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Austria vs. Australia This work has been published in the Teen Ink monthly print magazine.

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      The conversation begins harmlessly enough.

“Where are you from?”

“Austria.” I glance at the speaker and search his or her face for anything - anything at all. I see no comprehension. This has become a habitual problem in discussing where I am from.

When I come across Austria Know-nothings I must decide if I should make them aware that there is indeed a country besides the one Down Under. Furthermore, what if you, the reader, should ever stumble across an Austria Know-nothing? What will you do? After years of observing reactions to various answers, I decided to make it my mission to convert Austria Know-nothings into Austria Enlighteneds!

First, I categorize people by their knowledge of Austria. This seems fairly easy as there are only two categories, the first being “G’day, mate, and welcome to Australia!” and the second, “Yes, I think the word Austria is lodged somewhere in my subconscious.” Here are anecdotes on enlightening people and helpful tips in the event that you stumble across an Austria Know-nothing.

“G’day, mate, and welcome to Australia!”

This category has two subdivisions:

Those Who Think It’s Australia, Not Austria

These are the people who, when you answer “Austria,” tend to correct you by shouting “Australia?”

In the beginning I thought, Do they think I am purposely leaving out two letters to confuse them? Do they expect me to yell, “Darn it, you’re right, mister! It is Australia! I don’t know why I was thinking of Austria since I’ve lived there for years!”

After deciding to embark on my enlightenment mission, I realize these folks are the easiest to convert into Austria Enlighteneds. They didn’t even know about a country named Austria, but once told it does indeed exist, they at least know that it is somewhere in the world.

The next subdivision is:

Those Who Refuse to Give Up on Australia

These are the tenacious ones you’ve got to watch out for. They refuse to believe you are not from Down Under but from the place where The Hills Are Alive. They are very determined and will continue to yell, “Crikey, did you know Steve Irwin, the Crocodile Hunter?” until you want to wrestle them to the floor like he did to shut them up. These people are not easy to convert. It is sometimes futile to say, “Austria! You know, ‘The Sound of Music’?” because they will continue harassing you with useless facts about the Croc Files. It is best to nod, smile and reply, “Yes, well, g’day!” and scurry off - fast.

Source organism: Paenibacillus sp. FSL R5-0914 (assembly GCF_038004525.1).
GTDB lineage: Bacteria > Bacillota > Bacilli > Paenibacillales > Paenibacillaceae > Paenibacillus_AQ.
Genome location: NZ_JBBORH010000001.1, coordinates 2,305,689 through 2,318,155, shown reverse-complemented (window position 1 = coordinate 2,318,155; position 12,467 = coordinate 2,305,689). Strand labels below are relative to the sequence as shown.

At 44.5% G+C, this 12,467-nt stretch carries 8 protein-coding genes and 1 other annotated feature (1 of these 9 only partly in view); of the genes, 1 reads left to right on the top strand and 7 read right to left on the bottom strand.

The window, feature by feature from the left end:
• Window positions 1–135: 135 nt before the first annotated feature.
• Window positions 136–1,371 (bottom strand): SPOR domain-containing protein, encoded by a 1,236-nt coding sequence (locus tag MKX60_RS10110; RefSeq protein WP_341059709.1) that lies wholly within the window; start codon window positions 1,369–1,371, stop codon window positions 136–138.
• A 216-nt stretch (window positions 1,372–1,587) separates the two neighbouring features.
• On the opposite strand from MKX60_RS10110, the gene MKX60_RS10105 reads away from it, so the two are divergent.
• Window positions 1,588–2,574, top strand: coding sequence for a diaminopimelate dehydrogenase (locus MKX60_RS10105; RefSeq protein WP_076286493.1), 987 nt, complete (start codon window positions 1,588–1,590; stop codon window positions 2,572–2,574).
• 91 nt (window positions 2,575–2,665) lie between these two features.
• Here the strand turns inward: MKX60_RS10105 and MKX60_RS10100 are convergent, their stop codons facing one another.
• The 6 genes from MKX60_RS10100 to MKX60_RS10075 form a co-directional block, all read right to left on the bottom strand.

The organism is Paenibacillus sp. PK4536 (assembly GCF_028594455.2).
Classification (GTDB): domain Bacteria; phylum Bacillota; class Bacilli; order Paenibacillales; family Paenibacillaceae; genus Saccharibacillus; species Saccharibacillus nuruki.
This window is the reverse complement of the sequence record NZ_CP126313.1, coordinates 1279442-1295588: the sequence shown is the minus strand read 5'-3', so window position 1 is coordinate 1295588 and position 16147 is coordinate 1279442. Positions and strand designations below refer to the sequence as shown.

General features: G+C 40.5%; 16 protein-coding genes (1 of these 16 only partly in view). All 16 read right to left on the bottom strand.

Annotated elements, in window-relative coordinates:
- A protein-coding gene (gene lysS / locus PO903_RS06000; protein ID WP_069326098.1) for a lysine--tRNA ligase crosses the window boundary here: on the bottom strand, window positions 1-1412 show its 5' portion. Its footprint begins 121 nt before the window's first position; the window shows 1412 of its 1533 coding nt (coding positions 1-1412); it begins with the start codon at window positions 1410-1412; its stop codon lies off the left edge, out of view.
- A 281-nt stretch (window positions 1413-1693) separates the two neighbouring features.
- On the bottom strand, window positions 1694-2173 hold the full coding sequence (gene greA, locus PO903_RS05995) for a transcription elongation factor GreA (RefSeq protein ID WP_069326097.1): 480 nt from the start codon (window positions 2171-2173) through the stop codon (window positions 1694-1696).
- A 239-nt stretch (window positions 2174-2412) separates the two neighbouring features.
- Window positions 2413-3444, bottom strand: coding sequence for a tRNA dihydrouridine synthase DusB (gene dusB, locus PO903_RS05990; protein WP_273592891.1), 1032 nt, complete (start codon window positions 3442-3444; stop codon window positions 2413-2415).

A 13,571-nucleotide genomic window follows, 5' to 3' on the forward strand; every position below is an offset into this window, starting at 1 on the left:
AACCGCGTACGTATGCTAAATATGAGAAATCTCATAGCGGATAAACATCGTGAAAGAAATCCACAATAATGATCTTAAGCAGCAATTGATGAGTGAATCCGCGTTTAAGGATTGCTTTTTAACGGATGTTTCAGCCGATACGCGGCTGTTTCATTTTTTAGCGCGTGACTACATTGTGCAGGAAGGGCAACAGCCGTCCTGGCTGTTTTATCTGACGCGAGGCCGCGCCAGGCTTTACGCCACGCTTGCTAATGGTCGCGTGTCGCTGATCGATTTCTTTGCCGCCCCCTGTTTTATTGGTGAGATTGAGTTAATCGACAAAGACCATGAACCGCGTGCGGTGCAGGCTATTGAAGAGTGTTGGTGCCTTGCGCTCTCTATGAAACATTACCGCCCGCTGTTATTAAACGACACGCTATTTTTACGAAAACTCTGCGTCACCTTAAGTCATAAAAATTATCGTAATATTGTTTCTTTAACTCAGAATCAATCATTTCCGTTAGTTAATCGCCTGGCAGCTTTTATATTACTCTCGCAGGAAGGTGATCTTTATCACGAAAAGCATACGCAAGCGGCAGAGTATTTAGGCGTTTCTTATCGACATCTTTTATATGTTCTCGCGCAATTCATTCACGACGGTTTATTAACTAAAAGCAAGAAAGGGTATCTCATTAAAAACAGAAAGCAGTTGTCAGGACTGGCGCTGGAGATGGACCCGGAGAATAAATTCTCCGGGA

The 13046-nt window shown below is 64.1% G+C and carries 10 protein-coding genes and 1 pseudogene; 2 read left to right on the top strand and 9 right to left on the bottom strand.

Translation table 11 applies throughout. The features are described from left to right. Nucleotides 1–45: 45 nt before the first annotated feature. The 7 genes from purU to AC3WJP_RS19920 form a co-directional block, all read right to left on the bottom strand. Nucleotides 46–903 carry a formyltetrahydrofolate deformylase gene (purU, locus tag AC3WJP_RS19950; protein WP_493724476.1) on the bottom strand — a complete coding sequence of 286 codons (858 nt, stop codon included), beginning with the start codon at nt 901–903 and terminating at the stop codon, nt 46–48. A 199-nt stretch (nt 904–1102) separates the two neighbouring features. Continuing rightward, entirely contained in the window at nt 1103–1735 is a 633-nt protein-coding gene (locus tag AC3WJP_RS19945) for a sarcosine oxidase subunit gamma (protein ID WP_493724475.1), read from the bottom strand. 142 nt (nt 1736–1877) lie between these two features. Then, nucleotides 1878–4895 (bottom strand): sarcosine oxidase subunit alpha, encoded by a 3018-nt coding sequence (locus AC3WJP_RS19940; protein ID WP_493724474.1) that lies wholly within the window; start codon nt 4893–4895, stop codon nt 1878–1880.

The next category is more complex. It is:

“Yes, I Think the Word Austria is Lodged Somewhere in My Subconscious”

These are the folks who have heard of Austria but are not too informed. We might call them Semi-enlightened. This category has three subdivisions:

Those Who Try to Convince You Austria is Not in Europe

While at a blood drive, I was brutally rebuffed when the woman in charge accused me of lying about my country’s location. “Austria, in Europe,” I answered when she asked where I had lived before moving here. I asked her if she knew what country I was talking about and she snapped, “I’ve heard of Austria, I’m just saying it’s not in Europe!” If Austria is not in Europe, I wondered, where exactly had I lived? Converting these people is tough because most of the time they just will not believe you.

Ahhnold the Govehnator

This is probably the most nerve-wracking problem. When you finally find a person who knows about Austria and you prepare to embark on a sophisticated conversation, they throw at you, “I am Ahhnold the Govehnator, yah!”

I never know what I should feel at this point. Should I be flattered that they actually know what country I am from, or should I be offended that they apparently identify all Austrians with speaking whale a la “Finding Nemo”?

When you don’t immediately reply to their imitation, they continue, “You know, Ahhnold.” Yes, I know, would you like me to give you a standing ovation and scatter rose petals on the floor?